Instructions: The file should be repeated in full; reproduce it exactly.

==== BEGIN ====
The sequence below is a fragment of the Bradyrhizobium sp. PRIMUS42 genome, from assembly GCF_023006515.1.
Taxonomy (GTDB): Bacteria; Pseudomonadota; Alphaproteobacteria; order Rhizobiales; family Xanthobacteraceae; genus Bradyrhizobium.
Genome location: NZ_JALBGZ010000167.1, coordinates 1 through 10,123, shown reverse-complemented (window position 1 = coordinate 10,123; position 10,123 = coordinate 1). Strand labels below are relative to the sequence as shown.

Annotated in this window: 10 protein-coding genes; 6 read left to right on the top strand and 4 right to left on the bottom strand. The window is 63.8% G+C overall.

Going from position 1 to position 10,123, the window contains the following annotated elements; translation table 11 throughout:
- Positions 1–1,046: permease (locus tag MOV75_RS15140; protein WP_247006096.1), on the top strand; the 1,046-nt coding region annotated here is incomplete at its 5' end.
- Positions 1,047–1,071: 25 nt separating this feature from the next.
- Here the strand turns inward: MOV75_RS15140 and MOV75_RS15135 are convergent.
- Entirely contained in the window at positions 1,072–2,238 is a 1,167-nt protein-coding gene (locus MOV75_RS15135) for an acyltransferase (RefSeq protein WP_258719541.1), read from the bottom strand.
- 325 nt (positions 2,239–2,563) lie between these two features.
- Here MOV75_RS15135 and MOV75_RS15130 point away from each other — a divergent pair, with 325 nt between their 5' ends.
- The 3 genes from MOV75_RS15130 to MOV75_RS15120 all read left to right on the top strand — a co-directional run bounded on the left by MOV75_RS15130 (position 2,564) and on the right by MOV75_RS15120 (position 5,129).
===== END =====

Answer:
The sequence below is a fragment of the Bradyrhizobium sp. PRIMUS42 genome, from assembly GCF_023006515.1.
Taxonomy (GTDB): Bacteria; Pseudomonadota; Alphaproteobacteria; order Rhizobiales; family Xanthobacteraceae; genus Bradyrhizobium.
Genome location: NZ_JALBGZ010000167.1, coordinates 1 through 10,123, shown reverse-complemented (window position 1 = coordinate 10,123; position 10,123 = coordinate 1). Strand labels below are relative to the sequence as shown.

Annotated in this window: 10 protein-coding genes; 6 read left to right on the top strand and 4 right to left on the bottom strand. The window is 63.8% G+C overall.

Going from position 1 to position 10,123, the window contains the following annotated elements; translation table 11 throughout:
- Positions 1–1,046: permease (locus tag MOV75_RS15140; protein WP_247006096.1), on the top strand; the 1,046-nt coding region annotated here is incomplete at its 5' end.
- Positions 1,047–1,071: 25 nt separating this feature from the next.
- Here the strand turns inward: MOV75_RS15140 and MOV75_RS15135 are convergent.
- Entirely contained in the window at positions 1,072–2,238 is a 1,167-nt protein-coding gene (locus MOV75_RS15135) for an acyltransferase (RefSeq protein WP_258719541.1), read from the bottom strand.
- 325 nt (positions 2,239–2,563) lie between these two features.
- Here MOV75_RS15135 and MOV75_RS15130 point away from each other — a divergent pair, with 325 nt between their 5' ends.
- The 3 genes from MOV75_RS15130 to MOV75_RS15120 all read left to right on the top strand — a co-directional run bounded on the left by MOV75_RS15130 (position 2,564) and on the right by MOV75_RS15120 (position 5,129).